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Posts Tagged ‘visibility’

 

Getting around Sitka on foot or on a bike is good for your health, and it’s good for the environment. However it’s important that these activities are done safely.

Doug Osborne of the Sitka Bicycle Friendly Community Coalition speaks about the importance of cities becoming more bicycle friendly. He also discussed upcoming projects by the coalition, and the importance for cyclists to wear bright, reflective clothes (such as his jacket) when they ride, especially during the dark winter months.

Doug Osborne of the Sitka Bicycle Friendly Community Coalition speaks about the importance of cities becoming more bicycle friendly during a 2012 Sitka Assembly meeting. He also discussed upcoming projects by the coalition, and the importance for cyclists to wear bright, reflective clothes (such as his jacket) when they ride, especially during the dark winter months.

Sitka can be dark, especially in winter, and many bicycle and walker injuries happen in low visibility. Drivers can only stop or swerve for the people they see, so having lights, reflectors and high-visibility coats provides a great protective factor.  Thanks to donations from LFS Marine Supply and Grunden’s, a dozen high-visibility jackets will be raffled at various locations throughout Sitka:

  • Sitka Community Hospital’s Oceanside Therapy Center,
  • Tongass Threads,
  • the Sitka Public Library,
  • the Hames Center,
  • Sitka Tribe of Alaska Social Services Office,
  • Swan Lake Senior Center,
  • Salvation Army Little Store,
  • Yellow Jersey Cycle Shop,
  • Keet Gooshi Heen Elementary School (2), and
  • Blatchley Middle School (2).

Having a coat that covers your whole upper body and can be seen from all sides is one way to be visible and stay seen as you walk the family dog, bike home from work, or go for a stroll anywhere near cars.

For more information on the “Be Safe and Seen in Sitka” campaign, contact Doug Osborne, Sitka Community Hospital’s Director of Health Promotion, at 747-0373.

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Sitka is lucky because our mild climate allows most of us to bike and walk throughout the winter. But cyclists and walkers also need to take care to make sure they can be seen by drivers, especially since there is so little daylight this time of year. In recent weeks the Sitka Police have recorded several car-walker, car-cyclist, and cyclist-walker collisions, and said visibility was an issue in most of them.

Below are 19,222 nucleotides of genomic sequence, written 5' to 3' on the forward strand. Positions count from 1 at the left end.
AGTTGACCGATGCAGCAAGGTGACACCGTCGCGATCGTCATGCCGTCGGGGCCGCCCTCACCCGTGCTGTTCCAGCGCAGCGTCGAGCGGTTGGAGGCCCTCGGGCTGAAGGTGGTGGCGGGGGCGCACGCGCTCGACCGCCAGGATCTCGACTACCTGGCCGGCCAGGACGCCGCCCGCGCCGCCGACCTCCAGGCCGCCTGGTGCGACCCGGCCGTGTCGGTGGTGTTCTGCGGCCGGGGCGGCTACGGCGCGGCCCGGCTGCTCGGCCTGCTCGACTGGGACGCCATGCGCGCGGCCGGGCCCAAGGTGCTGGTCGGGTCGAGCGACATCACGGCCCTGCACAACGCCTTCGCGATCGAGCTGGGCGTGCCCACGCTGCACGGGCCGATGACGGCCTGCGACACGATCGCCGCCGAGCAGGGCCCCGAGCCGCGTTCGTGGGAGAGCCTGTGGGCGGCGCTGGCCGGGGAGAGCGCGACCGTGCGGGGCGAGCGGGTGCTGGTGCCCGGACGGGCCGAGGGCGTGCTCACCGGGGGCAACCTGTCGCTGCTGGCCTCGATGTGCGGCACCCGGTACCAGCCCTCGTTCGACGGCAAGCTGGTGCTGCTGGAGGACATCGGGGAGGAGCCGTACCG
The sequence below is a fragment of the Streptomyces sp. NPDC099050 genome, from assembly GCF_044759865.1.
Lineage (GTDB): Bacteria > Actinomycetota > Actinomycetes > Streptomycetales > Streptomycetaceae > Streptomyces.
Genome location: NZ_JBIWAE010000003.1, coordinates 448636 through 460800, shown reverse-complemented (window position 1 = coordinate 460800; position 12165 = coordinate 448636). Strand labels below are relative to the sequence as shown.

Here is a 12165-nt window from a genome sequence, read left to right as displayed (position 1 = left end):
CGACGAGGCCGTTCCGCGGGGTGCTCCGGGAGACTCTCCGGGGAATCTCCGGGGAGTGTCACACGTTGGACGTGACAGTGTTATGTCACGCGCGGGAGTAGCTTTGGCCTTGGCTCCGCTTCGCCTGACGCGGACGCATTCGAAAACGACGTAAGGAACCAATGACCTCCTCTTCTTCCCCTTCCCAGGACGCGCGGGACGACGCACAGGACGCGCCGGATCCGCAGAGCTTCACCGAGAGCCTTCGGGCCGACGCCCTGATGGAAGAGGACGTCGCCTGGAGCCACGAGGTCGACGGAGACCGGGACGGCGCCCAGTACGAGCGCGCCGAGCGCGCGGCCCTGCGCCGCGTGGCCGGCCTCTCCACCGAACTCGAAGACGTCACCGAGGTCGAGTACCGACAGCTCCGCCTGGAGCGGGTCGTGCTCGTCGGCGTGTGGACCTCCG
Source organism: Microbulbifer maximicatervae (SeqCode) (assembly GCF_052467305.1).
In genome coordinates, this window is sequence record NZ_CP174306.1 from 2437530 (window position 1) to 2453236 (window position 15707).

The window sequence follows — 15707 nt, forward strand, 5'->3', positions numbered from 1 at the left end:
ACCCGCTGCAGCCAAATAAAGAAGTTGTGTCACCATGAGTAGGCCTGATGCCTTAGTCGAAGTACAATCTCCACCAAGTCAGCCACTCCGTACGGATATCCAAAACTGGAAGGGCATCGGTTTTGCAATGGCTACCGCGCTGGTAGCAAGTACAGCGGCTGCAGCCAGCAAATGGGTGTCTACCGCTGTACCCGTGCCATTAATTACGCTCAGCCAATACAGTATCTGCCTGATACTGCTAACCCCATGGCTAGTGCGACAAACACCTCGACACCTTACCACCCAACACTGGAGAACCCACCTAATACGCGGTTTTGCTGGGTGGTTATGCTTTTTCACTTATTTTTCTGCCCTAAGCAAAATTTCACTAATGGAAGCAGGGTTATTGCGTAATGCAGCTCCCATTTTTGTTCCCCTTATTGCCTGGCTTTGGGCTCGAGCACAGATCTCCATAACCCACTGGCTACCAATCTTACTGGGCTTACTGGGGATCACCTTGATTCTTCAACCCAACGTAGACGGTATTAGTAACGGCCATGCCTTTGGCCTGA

Take a look at the photo above. Can you see the cyclist? This cyclist just rode through one of Sitka’s best-lighted intersections (Lincoln Street and Lake Street), but he’s wearing dark clothes and you can’t see him even though he does have a working taillight. By the way, the cyclist is in the right center of the photo, between the car’s taillights and the fire hydrant, near the Moose Lodge parking lot. There also is a walker ready to cross the street in front of Stereo North, who has some reflective bands on his sleeves but could use a bright jacket.

This time of the year provides special problems when it comes to visibility. In addition to fewer daylight hours, there also are problems with window condensation in cars and the lower sun angles sometimes can be in the eyes of drivers.  When it rains or snows, that also can obscure visibility. Even though pedestrians aren’t in the roads as much as cyclists, they still need to be visible to traffic especially at driveways and other crosswalks.

So how do you make yourself more visible, like the cyclist in the second photo (in the orange jacket with reflective tape)?

First, Alaska state laws require cyclists riding outside the daylight hours to have at least one working headlight that can emit a beam of light for at least 500 feet, a working taillight that can be seen from at least 500 feet, and reflectors (see Page 2). To make themselves more visible and to help light their way, many Sitka cyclists will have more than one headlight, taillight and reflector on their bike.

Next, wear white or bright clothes that can be seen at night. Many Sitka cyclists and walkers have started wearing traffic yellow or traffic orange rain jackets, which are designed to be visible at great distances. Some of these jackets have built-in reflective tape. Other people wear reflective vests, similar to what construction workers wear.